Spirit of Christmas
Our church has a food bank. In this rapidly growing area of middle to upper middle class homes, there are still people struggling to feed themselves and their families. As often is the case, these people tend to be invisible in the community, but we see them twice a month at the food bank.
I was called because they needed extra help on Tuesday before Christmas since they were giving food for a complete Christmas turkey dinner. So I woke my two healthy teen boys early, despite their protests, to work the food bank at church. They were good workers, carting the bags out to the cars, interacting with the people, helping create a fun atmosphere. But they were totally shocked to discover that the families of two of their classmates came to get food from our church. "But that boy lives in such a nice home," one son commented. I explained that the father left and the now single mother was struggling to feed the family and I made them swear (figuratively) to keep information about who comes to the food bank confidential.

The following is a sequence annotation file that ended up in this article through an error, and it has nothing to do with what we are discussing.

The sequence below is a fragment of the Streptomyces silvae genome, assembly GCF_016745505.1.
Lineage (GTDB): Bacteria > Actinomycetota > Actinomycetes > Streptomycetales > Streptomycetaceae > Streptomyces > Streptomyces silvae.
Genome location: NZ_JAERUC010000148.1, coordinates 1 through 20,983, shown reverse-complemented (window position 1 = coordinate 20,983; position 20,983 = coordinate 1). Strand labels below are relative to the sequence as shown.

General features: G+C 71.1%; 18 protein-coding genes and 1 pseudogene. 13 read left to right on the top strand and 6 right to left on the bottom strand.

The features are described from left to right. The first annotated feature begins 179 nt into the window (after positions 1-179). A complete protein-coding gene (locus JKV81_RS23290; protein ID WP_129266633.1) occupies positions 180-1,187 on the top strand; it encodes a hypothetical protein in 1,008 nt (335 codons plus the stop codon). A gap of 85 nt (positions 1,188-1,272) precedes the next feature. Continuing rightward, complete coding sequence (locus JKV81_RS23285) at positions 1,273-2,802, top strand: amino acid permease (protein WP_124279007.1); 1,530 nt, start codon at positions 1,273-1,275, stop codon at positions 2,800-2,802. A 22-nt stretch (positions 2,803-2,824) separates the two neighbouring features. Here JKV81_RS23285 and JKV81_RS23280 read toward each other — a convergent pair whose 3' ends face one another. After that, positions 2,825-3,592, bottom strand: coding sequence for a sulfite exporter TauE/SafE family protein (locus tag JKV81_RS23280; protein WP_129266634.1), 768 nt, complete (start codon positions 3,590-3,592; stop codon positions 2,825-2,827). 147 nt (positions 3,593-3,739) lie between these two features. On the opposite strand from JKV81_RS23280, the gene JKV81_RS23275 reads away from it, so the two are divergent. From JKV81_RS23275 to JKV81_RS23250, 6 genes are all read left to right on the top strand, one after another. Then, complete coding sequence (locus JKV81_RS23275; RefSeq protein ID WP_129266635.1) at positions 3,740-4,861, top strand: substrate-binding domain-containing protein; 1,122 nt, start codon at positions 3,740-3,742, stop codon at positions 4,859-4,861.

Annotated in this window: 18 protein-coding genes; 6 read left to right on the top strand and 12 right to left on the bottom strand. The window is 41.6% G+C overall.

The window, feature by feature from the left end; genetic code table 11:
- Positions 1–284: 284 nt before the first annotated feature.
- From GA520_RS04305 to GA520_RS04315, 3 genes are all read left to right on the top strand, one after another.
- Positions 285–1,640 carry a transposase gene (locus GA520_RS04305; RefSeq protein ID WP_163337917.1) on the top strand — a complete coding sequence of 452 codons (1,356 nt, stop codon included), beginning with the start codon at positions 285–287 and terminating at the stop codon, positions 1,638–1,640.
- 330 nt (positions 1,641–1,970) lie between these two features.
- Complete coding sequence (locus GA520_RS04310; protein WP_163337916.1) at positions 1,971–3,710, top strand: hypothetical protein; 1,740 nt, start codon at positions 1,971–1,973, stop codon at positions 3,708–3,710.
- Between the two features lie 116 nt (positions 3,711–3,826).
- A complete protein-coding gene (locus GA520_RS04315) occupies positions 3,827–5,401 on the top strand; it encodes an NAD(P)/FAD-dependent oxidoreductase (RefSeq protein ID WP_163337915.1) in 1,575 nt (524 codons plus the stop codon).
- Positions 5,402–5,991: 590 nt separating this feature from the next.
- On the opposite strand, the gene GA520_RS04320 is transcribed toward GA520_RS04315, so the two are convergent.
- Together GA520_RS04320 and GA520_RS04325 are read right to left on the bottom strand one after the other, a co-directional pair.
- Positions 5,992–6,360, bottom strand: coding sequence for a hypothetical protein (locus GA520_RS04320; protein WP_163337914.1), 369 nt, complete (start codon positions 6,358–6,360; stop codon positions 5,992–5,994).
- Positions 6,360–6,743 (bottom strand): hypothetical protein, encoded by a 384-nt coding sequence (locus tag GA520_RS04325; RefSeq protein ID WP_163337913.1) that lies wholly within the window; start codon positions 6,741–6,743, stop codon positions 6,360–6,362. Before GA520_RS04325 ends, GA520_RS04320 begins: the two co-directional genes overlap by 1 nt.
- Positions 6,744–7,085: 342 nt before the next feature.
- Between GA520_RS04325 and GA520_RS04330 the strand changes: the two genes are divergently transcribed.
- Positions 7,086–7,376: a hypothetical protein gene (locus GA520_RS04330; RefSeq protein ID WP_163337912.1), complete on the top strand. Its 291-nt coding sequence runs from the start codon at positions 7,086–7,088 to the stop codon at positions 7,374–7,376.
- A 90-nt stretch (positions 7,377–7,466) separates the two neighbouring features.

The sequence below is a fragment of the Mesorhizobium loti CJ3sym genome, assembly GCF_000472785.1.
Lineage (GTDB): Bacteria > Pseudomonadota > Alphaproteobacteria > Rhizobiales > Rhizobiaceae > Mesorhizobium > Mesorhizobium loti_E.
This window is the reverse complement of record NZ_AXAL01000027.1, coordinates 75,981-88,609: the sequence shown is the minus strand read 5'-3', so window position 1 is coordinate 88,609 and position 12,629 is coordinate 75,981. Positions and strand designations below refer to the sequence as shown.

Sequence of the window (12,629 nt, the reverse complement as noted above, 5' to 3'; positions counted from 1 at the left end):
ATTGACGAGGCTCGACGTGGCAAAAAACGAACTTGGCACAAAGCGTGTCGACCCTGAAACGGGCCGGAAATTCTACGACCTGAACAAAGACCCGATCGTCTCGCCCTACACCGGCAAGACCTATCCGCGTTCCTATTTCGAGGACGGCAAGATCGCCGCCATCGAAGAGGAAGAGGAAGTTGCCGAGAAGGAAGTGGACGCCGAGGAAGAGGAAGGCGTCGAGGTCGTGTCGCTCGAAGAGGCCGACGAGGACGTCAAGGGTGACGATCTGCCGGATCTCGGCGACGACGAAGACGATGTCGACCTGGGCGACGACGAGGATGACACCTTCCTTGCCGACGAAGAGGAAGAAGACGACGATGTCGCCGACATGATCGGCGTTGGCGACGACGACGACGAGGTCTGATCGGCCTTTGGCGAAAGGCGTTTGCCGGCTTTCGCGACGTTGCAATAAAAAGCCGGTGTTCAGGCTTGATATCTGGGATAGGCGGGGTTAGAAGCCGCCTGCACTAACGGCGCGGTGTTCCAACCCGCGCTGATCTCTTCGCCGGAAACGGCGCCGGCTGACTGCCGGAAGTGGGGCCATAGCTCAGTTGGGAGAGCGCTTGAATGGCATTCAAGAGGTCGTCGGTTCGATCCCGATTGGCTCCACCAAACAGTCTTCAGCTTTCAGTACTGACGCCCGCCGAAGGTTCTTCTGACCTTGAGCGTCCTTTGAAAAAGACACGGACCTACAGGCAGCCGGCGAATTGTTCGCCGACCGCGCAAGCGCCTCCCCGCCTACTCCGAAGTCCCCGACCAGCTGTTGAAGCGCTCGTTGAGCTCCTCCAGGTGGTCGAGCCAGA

This event faded as we prepared for Christmas and then enjoyed three days of celebration with our family.
After Christmas, when Ron asked me to take him shopping so he could spend his Christmas money, I asked him where he wanted to go and what he was going to buy.
"My first stop will be the grocery store to buy groceries for the food bank."
That sure warmed this mother's heart.